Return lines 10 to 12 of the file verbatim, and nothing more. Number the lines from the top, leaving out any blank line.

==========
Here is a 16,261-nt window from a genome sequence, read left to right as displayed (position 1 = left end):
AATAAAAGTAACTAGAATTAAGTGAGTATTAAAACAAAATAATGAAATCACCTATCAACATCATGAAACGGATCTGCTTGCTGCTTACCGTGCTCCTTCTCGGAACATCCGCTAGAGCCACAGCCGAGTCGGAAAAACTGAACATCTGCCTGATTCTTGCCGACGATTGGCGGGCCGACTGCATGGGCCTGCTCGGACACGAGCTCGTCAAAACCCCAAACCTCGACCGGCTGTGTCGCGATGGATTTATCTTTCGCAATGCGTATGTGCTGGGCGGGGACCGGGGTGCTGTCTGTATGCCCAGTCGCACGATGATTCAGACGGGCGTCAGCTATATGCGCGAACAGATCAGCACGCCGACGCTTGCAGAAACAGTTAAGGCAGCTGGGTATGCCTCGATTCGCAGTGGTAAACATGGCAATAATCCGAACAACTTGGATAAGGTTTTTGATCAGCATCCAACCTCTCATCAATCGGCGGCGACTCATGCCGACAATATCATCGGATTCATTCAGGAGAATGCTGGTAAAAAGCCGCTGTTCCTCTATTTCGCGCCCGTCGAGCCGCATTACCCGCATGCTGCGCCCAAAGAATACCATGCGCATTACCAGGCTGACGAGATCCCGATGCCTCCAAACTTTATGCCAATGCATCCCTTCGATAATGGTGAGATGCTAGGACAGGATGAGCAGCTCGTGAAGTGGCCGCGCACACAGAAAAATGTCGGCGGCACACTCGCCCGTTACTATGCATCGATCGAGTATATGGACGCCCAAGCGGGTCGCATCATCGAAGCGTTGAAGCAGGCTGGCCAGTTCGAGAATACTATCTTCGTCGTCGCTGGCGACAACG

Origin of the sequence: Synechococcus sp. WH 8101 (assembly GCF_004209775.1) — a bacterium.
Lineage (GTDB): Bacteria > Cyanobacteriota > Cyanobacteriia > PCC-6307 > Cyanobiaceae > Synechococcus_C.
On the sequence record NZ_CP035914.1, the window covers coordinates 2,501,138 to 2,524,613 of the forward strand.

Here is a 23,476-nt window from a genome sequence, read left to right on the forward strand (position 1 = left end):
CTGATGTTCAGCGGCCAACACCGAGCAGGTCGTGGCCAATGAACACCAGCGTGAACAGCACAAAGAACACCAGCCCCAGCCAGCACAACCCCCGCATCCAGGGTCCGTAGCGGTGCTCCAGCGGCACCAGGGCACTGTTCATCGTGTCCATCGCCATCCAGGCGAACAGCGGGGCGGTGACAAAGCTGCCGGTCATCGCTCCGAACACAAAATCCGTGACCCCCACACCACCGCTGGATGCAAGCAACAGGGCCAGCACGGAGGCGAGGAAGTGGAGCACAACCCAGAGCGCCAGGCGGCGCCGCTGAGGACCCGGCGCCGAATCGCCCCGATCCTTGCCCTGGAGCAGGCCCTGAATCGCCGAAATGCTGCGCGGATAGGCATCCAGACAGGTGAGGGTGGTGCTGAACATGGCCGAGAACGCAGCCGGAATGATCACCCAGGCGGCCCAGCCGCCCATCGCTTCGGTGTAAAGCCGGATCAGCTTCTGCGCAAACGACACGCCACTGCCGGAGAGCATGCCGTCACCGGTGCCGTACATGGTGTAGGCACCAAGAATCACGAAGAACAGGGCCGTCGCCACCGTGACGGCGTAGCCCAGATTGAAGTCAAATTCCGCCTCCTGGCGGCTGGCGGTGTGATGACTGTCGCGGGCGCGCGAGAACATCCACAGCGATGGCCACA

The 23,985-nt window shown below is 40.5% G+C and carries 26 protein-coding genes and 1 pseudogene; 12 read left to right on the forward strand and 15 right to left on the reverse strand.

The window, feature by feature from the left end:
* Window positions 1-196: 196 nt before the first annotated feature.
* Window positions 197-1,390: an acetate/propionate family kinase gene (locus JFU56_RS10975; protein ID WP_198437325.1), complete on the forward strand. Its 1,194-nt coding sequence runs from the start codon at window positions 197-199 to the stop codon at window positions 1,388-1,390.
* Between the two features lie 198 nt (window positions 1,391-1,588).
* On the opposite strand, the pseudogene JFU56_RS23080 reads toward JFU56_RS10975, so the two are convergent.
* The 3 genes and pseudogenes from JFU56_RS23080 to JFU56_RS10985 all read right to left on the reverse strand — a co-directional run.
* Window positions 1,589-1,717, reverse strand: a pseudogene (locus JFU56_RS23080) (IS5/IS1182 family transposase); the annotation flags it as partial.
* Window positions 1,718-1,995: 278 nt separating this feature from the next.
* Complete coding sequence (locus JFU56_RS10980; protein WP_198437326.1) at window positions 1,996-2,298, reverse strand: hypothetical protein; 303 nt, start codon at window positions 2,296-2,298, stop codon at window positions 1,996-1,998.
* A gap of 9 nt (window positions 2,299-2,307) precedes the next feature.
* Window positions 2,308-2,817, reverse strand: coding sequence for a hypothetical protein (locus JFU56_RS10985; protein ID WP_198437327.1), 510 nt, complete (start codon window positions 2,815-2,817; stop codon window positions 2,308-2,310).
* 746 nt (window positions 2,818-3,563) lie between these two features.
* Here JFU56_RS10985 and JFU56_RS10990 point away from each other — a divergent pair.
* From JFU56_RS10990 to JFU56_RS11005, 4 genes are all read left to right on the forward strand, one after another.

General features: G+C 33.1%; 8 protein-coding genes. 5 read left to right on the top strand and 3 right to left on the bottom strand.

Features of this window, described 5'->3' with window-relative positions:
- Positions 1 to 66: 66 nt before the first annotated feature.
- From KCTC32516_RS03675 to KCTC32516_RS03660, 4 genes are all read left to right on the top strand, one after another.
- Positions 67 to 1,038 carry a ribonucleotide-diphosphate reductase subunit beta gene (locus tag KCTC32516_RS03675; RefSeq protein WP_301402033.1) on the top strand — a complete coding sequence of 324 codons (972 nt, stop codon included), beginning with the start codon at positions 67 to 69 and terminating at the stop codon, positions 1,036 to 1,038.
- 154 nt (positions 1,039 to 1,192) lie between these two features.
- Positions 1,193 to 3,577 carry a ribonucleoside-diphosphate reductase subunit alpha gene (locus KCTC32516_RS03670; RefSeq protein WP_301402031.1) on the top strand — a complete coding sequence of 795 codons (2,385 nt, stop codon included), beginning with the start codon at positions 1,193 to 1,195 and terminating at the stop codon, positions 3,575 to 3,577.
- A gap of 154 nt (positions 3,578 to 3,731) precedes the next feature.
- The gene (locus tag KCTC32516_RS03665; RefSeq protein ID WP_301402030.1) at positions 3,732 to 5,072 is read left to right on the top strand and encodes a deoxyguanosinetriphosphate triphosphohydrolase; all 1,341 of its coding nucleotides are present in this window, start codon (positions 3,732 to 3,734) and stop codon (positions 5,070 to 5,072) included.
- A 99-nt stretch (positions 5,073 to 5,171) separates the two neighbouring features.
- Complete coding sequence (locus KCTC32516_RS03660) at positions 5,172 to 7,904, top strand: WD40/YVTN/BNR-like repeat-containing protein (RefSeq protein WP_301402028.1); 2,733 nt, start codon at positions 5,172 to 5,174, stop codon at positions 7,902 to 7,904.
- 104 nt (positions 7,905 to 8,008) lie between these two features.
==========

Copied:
* Window positions 1-196: 196 nt before the first annotated feature.
* Window positions 197-1,390: an acetate/propionate family kinase gene (locus JFU56_RS10975; protein ID WP_198437325.1), complete on the forward strand. Its 1,194-nt coding sequence runs from the start codon at window positions 197-199 to the stop codon at window positions 1,388-1,390.
* Between the two features lie 198 nt (window positions 1,391-1,588).